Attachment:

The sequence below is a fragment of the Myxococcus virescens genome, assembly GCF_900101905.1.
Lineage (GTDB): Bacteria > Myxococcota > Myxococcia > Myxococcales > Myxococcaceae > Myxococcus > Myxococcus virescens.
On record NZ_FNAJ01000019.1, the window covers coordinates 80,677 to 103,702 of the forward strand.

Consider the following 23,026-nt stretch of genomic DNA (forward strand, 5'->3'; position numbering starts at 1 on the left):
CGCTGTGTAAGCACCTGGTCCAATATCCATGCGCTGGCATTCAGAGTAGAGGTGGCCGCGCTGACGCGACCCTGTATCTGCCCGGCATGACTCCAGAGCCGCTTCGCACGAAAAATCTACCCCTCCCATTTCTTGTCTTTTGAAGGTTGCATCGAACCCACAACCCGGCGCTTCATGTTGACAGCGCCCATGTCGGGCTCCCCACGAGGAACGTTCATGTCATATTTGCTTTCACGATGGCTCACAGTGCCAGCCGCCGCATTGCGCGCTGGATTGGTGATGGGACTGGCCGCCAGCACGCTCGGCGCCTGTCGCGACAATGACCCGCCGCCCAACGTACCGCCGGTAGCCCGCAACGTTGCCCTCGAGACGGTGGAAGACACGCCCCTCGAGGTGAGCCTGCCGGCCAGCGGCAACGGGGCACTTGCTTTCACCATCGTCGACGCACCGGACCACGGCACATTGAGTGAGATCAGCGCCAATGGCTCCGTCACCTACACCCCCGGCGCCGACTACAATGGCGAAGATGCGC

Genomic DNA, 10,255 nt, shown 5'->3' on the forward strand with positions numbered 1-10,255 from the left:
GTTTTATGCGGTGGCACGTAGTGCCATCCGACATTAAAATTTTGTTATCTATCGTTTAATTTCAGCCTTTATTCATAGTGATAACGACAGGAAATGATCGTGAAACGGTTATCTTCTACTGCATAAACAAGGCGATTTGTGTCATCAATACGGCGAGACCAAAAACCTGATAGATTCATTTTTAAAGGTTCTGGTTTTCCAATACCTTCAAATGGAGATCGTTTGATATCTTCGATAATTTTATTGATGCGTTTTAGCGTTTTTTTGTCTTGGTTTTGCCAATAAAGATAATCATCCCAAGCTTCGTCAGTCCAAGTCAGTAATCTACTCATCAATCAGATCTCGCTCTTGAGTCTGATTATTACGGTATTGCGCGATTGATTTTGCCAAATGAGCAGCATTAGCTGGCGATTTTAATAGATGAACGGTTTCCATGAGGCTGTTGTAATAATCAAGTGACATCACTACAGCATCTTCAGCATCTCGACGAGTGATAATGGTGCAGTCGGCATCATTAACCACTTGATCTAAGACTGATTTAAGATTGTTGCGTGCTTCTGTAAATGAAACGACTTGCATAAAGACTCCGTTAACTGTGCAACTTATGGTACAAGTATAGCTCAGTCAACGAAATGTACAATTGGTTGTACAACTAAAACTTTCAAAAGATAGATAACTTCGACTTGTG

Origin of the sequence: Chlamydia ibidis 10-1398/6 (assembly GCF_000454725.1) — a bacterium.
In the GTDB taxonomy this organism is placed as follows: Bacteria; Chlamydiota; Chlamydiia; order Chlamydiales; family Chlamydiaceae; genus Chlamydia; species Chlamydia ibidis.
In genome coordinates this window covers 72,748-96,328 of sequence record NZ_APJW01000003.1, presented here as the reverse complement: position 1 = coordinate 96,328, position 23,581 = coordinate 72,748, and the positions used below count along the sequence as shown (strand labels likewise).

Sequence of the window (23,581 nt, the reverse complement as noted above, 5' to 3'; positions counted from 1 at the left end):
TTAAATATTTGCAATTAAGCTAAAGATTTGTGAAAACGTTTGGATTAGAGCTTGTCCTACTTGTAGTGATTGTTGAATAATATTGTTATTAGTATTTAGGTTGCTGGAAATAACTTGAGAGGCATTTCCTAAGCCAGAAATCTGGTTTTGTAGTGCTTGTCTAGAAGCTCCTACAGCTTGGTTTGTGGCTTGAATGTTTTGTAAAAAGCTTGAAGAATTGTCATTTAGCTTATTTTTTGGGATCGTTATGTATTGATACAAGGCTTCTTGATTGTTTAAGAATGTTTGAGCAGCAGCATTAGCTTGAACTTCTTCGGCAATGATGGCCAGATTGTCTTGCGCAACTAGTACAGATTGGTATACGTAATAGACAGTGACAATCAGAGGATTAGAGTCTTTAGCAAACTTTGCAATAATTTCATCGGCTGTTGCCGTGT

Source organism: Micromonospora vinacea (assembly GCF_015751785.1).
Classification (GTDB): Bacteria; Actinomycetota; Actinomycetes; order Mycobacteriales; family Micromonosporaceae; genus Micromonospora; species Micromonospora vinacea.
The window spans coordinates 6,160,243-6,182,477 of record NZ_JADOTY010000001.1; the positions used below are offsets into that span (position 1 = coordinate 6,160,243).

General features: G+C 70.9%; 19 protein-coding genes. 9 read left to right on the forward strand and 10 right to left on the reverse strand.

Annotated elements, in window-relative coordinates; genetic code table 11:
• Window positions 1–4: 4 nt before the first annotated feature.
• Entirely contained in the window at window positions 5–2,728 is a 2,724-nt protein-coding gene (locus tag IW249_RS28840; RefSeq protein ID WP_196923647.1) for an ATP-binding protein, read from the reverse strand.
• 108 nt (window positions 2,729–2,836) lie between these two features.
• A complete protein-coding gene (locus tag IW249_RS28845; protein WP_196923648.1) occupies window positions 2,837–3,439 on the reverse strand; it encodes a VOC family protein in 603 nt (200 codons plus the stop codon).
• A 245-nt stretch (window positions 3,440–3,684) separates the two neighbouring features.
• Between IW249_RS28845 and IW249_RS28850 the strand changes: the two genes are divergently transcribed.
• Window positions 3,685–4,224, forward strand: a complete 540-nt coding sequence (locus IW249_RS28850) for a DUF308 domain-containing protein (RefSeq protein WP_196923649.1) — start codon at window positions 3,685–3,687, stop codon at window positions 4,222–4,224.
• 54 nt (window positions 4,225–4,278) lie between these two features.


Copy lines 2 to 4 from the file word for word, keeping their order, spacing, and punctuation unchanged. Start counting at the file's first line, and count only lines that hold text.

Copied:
Lineage (GTDB): Bacteria > Myxococcota > Myxococcia > Myxococcales > Myxococcaceae > Myxococcus > Myxococcus virescens.
On record NZ_FNAJ01000019.1, the window covers coordinates 80,677 to 103,702 of the forward strand.

Consider the following 23,026-nt stretch of genomic DNA (forward strand, 5'->3'; position numbering starts at 1 on the left):